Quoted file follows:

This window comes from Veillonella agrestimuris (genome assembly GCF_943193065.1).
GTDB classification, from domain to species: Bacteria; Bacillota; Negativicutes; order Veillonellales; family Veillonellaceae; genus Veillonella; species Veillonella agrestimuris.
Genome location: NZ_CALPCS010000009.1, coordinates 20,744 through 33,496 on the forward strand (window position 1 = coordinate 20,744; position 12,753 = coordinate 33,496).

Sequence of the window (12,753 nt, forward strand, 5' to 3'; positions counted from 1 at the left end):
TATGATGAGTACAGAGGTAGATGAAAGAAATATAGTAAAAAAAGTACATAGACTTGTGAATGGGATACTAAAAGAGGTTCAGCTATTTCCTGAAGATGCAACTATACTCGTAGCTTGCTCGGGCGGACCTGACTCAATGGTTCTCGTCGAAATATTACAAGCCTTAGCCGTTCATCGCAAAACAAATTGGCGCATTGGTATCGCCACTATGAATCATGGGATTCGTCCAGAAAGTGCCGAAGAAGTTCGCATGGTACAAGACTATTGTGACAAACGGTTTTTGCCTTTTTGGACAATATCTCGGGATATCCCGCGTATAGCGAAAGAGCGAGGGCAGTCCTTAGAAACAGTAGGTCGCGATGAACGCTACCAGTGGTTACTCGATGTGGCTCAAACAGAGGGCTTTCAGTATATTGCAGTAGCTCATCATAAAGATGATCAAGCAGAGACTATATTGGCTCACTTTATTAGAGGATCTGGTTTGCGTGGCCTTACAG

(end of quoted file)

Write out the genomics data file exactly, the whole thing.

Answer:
This window comes from Veillonella agrestimuris (genome assembly GCF_943193065.1).
GTDB classification, from domain to species: Bacteria; Bacillota; Negativicutes; order Veillonellales; family Veillonellaceae; genus Veillonella; species Veillonella agrestimuris.
Genome location: NZ_CALPCS010000009.1, coordinates 20,744 through 33,496 on the forward strand (window position 1 = coordinate 20,744; position 12,753 = coordinate 33,496).

Sequence of the window (12,753 nt, forward strand, 5' to 3'; positions counted from 1 at the left end):
TATGATGAGTACAGAGGTAGATGAAAGAAATATAGTAAAAAAAGTACATAGACTTGTGAATGGGATACTAAAAGAGGTTCAGCTATTTCCTGAAGATGCAACTATACTCGTAGCTTGCTCGGGCGGACCTGACTCAATGGTTCTCGTCGAAATATTACAAGCCTTAGCCGTTCATCGCAAAACAAATTGGCGCATTGGTATCGCCACTATGAATCATGGGATTCGTCCAGAAAGTGCCGAAGAAGTTCGCATGGTACAAGACTATTGTGACAAACGGTTTTTGCCTTTTTGGACAATATCTCGGGATATCCCGCGTATAGCGAAAGAGCGAGGGCAGTCCTTAGAAACAGTAGGTCGCGATGAACGCTACCAGTGGTTACTCGATGTGGCTCAAACAGAGGGCTTTCAGTATATTGCAGTAGCTCATCATAAAGATGATCAAGCAGAGACTATATTGGCTCACTTTATTAGAGGATCTGGTTTGCGTGGCCTTACAG